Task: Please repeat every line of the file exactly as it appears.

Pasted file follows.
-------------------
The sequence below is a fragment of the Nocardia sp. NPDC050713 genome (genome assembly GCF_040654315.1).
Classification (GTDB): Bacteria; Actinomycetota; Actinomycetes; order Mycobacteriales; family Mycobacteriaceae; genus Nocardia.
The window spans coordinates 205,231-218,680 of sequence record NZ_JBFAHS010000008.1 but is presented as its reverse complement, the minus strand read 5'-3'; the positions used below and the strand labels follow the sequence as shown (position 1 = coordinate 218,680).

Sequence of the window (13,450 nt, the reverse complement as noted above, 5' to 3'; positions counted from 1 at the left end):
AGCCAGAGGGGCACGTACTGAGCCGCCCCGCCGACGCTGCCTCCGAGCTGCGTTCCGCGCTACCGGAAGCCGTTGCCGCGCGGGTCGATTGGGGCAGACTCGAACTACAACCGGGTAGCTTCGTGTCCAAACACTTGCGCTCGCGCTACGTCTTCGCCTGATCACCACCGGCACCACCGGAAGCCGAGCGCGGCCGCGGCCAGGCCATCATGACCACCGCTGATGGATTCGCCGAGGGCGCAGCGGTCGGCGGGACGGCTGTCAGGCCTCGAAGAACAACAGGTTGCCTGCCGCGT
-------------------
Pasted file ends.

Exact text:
The sequence below is a fragment of the Nocardia sp. NPDC050713 genome (genome assembly GCF_040654315.1).
Classification (GTDB): Bacteria; Actinomycetota; Actinomycetes; order Mycobacteriales; family Mycobacteriaceae; genus Nocardia.
The window spans coordinates 205,231-218,680 of sequence record NZ_JBFAHS010000008.1 but is presented as its reverse complement, the minus strand read 5'-3'; the positions used below and the strand labels follow the sequence as shown (position 1 = coordinate 218,680).

Sequence of the window (13,450 nt, the reverse complement as noted above, 5' to 3'; positions counted from 1 at the left end):
AGCCAGAGGGGCACGTACTGAGCCGCCCCGCCGACGCTGCCTCCGAGCTGCGTTCCGCGCTACCGGAAGCCGTTGCCGCGCGGGTCGATTGGGGCAGACTCGAACTACAACCGGGTAGCTTCGTGTCCAAACACTTGCGCTCGCGCTACGTCTTCGCCTGATCACCACCGGCACCACCGGAAGCCGAGCGCGGCCGCGGCCAGGCCATCATGACCACCGCTGATGGATTCGCCGAGGGCGCAGCGGTCGGCGGGACGGCTGTCAGGCCTCGAAGAACAACAGGTTGCCTGCCGCGT